X-ray examination. This shows osteoporosis at both ends of the two hands, irregular bone destruction on part of the proximal interphalangeal joint, narrowing of local joint spaces, small fibrocystic change on part of the carpal bones and the first metacarpal base of both hands and light soft-tissue swelling.

The following auxiliary examinations were performed as well: a blood test, urine test, stool analysis, blood biochemistry, serum levels of T3/T4, serum immunoglobulin and complement, anti-CCP (-), blood ANA (-) and blood RF (-). The results of all tests were normal. The results of the chest X-ray and electrocardiogram were also normal. Ultrasound examination revealed a 4 × 2.3-cm intrauterine hypoechoic mass, bordering the muscle, which appeared to contain high levels of calcium. Notably, the lymph nodes were found on both sides of the neck, the armpit, and the groin. The liver, spleen, bladder and pancreas were normal. Pathological analysis of the neck skin (Figure 4) revealed light atrophy of the epidermis, the accumulation of nodular tissue cells in the shallow dermis, scattered multinuclear giant cells and tissue cells among the dermal collagen bundles and minimal lymphocytic infiltration in the superficial vessels. Granulomatous proliferation and frosted glass-like changes can be distinguished from sarcoidosis, which presents with an epithelioid cell granuloma with clear boundaries. Immunohistochemical analysis of a skin biopsy from the neck (Figure 5) revealed lysozyme ++, CD68 ++, AAT ++, CD1a -, S-100 - and EMA -. A skin biopsy of the cunnus revealed epidermal acanthosis and Paget cell polymegathism (Figure 6). The Paget cells appeared to have abundant cytoplasm and were either pale in color or transparent. The cells were free of intercellular bridges but exhibited large and trachychromatic nuclei, which were sometimes pushed to one side of the cell. The cells sometimes displayed a karyokinetic aspect, leading to adenoid differentiation of single cells. Further immunohistochemical examinations: CK7 ++, CK18 ++, CK19 ++, CK20 –, CEA part +, CA125 –, ER –, PR –, P53 + and CDX-2 –.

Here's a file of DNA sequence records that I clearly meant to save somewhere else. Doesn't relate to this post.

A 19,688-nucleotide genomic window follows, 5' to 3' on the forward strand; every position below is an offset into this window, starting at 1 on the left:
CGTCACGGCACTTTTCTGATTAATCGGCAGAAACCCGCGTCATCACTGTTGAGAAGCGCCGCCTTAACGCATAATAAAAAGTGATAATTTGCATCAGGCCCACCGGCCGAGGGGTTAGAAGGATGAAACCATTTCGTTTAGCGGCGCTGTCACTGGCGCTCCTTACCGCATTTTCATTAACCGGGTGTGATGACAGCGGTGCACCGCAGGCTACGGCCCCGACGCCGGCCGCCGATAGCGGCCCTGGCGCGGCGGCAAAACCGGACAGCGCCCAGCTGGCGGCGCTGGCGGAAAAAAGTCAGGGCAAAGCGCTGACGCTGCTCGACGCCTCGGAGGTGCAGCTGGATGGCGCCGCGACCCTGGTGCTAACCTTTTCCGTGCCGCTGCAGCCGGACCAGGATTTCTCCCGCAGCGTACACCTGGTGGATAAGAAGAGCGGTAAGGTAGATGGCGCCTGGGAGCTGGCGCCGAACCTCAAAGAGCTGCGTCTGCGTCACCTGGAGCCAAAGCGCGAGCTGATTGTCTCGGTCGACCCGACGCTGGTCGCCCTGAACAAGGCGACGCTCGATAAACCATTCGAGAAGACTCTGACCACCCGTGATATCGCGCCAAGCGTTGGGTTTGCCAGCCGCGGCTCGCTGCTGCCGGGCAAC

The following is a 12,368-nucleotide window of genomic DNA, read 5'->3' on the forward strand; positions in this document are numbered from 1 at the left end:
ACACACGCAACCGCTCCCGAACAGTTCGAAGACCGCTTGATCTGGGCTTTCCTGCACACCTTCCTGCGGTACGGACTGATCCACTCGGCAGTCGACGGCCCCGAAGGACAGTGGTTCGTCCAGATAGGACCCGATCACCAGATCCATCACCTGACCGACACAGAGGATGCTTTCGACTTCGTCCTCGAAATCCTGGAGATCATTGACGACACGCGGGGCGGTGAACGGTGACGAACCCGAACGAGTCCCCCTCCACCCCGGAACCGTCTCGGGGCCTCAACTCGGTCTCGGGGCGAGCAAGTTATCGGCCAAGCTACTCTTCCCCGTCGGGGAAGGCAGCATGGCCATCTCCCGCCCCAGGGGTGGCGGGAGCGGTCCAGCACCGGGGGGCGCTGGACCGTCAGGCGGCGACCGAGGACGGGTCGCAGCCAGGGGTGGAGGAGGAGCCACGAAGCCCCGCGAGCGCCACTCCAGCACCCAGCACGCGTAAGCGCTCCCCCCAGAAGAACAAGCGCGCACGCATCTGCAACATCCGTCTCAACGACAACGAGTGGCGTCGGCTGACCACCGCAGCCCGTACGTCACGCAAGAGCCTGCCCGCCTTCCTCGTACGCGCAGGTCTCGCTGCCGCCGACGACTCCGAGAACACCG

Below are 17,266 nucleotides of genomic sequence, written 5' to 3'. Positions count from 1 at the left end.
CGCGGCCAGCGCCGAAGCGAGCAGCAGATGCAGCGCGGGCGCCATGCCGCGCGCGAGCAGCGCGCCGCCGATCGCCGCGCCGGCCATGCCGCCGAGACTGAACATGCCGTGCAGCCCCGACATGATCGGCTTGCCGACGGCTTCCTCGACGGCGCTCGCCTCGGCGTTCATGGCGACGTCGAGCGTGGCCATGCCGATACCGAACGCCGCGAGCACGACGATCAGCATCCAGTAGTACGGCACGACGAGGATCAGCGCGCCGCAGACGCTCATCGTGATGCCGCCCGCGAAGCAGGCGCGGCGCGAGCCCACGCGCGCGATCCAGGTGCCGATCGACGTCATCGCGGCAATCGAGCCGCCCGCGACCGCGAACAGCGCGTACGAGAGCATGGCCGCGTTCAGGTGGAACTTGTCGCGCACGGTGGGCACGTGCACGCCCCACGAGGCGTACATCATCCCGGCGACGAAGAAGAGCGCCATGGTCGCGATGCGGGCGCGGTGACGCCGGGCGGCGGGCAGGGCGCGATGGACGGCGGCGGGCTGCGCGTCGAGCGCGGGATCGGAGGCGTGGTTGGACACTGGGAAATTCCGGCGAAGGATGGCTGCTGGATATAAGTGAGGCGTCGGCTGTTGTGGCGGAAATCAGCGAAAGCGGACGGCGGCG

Figure 4

Pathology of the lesion on the left-posterior side of the neck. Light atrophy of the epidermis and an accumulation of nodular tissue cells on the shallow dermis are visible. Multinuclear giant cells and tissue cells are scattered among the dermal collagen bundles and there is a little lymphocytic infiltration of the shallow vessels (see Figure 3). (A) Magnification 200×, (B) magnification 400 ×.

Figure 5

Immunohistochemical examination. (A) and (B) lysozyme ++. (C) EMA -. (D) CD1a -. (E) S-100 -. (F) CD68 ++. (G) AAT ++. (Magnification 200×).

Figure 6

Skin biopsy of the cunnus. There are round or ovoid Paget cells where the cell body is quite big and the nucleus is big, trachychromatic and sometimes pushed to one side of the cell. There is some karyokinesis with single or areatus cells and adenoid differentiation. (A) Magnification 200×, (B) magnification 400 ×.

The clinical manifestation, auxiliary examinations and pathological examination suggested a diagnosis of concomitant MRH and EMPD. A regimen of tripterygium glycosides (a traditional Chinese medicine, which is immunosuppressant, 30 mg/pc) 6 pcs/d was recommended, to avoid any adverse effects. Routine blood examination was performed to monitor the patient’s hepatic and renal function. The patient was also treated with prednisone 5 mg/pc (every week for 1 month, and then once a month), acetate tablets (20 mg/d) and surgical intervention when necessary.